The Indian Llp Law Some Concerns For Lawyers And Chartered Accountants

A limited liability partnershipwhich is a form of business organisation in which the liability of the partners is limited to the extent of their interest in the partnership, owing to its company-type separate legal personality and yet having the organizational suppleness and tax treatment of a partnershipconstitutes the most recent epitomization of such regulatory tendency. To achieve the principal benefits of both partnership and company as forms of business organization, LLP Law is formulated.

In this article, the authors have visited the recently concluded LLP Act and current status of LLP law in India. They, here, address some of the concerns that the Act seems to have failed to address and present an overview of some of the decisions rendered by the English Courts on the nature of LLP, as the Indian LLP Act, 2008 draws heavily upon the English LLP Act, 2000. In their opinion, as the LLP Act does not go a long way in addressing several key concerns, it seems more like a framework legislation, the effective attainment of the objective of which is contingent on amending a host of other laws. Some much-needed clarificationsincluding the removal of the cap of twenty persons, tax treatment and liability of foreign partners at least in respect of assets in Indiahave not been made in the Act. In respect of the legal services, the continued dogmatism of the Bar Council of India remains an area of major concern. It is hoped that the concerned authorities shall make some desired changes to make the law more clear.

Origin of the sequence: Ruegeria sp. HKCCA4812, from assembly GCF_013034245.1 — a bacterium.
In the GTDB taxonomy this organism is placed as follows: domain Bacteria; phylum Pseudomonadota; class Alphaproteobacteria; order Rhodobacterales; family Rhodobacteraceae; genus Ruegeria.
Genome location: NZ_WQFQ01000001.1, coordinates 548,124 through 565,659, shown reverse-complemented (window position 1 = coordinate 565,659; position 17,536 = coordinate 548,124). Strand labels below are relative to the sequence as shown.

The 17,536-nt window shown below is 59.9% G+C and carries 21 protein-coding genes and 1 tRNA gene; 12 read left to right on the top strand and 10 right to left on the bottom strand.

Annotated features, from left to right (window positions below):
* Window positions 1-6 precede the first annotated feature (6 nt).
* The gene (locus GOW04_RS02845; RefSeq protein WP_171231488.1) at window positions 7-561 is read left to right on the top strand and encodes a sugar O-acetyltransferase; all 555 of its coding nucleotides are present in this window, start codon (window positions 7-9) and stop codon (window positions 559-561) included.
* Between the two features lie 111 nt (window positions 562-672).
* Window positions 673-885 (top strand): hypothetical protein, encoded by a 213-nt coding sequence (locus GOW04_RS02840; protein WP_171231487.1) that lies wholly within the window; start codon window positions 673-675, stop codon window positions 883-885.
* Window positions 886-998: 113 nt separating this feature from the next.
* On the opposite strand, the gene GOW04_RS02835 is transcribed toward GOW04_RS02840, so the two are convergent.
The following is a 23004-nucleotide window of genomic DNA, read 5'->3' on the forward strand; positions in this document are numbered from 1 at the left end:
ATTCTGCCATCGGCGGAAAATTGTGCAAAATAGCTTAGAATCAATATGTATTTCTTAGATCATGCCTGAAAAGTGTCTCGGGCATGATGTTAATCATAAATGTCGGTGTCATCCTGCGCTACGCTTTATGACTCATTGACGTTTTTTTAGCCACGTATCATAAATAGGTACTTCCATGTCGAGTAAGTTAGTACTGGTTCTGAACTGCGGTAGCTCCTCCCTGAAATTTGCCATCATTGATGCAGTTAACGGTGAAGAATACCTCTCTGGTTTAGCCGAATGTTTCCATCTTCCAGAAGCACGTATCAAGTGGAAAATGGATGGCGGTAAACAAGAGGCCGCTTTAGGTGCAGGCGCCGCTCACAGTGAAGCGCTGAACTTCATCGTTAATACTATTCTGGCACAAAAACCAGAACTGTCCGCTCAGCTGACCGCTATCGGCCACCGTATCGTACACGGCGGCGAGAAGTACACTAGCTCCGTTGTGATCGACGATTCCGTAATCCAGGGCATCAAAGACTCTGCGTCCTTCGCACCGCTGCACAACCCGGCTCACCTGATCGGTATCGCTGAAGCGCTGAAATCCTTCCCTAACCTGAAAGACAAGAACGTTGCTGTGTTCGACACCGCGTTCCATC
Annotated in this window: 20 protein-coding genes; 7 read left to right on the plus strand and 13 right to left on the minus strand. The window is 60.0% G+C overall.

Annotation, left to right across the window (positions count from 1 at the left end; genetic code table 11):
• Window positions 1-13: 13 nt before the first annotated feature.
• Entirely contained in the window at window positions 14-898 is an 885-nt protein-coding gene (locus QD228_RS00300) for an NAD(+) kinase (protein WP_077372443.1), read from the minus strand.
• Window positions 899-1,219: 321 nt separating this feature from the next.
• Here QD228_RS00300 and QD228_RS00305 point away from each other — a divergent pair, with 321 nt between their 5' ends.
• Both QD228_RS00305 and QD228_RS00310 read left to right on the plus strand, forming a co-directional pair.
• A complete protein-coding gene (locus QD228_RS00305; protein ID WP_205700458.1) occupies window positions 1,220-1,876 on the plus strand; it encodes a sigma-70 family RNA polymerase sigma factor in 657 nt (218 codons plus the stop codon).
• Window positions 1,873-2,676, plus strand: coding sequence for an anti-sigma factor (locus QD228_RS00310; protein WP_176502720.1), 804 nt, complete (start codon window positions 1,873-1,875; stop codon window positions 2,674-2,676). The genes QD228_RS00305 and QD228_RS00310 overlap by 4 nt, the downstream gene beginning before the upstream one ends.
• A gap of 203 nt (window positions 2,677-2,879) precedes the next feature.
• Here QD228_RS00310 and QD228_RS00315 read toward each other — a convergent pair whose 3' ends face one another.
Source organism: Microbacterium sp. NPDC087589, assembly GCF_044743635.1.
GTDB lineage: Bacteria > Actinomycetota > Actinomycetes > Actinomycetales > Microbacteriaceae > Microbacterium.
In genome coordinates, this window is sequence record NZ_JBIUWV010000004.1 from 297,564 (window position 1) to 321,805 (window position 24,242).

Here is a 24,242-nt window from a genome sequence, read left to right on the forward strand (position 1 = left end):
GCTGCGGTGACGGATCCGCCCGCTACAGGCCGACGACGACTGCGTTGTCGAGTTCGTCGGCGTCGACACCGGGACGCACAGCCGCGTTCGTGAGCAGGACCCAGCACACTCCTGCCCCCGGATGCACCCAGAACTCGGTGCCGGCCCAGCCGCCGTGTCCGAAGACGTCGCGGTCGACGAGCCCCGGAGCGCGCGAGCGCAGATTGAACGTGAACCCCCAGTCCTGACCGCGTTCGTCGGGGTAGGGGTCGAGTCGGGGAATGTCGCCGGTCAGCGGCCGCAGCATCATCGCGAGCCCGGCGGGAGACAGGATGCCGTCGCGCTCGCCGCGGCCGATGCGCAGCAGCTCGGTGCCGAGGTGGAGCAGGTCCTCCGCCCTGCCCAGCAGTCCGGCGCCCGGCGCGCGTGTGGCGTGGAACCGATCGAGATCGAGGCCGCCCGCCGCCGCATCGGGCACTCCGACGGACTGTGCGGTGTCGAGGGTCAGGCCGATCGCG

1. Partnership- constitutes the oldest-known legally-accepted model of business organization involving more than one person. In the crudest (and, indeed, oldest) sense, it reflects any sort of association between persons who pool their resources with a view to carrying on business and participating in its profits and/or losses. With growth in human civilization, business organization gets complicated and, this, in turn, required law to respond, sometimes by mere recognition and sometimes by creation of newer business forms. Capitalistic nature of their economies particularly motivated some States to have a responsive regulatory regime in place. A company or a corporation in the American sensebest illustrates this responsiveness. While the most successful, a company does not reflect all regulatory innovation in this area. There are several other business forms which are purely the result of such innovation. A limited liability partnershipwhich, simply put, is a form of business organisation in which the liability of the partners is limited to the extent of their interest in the partnership, owing to its company-type separate legal personality and yet having the organizational suppleness and tax treatment of a partnershipconstitutes the most recent epitomization of such regulatory tendency.

2. The concept of a limited liability partnership surfaced in response to the great real estate and energy prices crumple in 1980s and the consequent impact it had on the banks and other financial institutions. Since not much could be recovered from these failed financial institutions, attention soon shifted to the lawyers and accountants who had represented the failed financial institutions before their collapse. The plausibility of recovery came across owing to the backing of these professionals by rich and moneyful partnerships and insurers. The saga of the partners who had not been involved in advising the financial institutions in any capacity or sense but who were proceeded against in respect of their personal assets also, sympathetically attracted the consideration of the Legislature.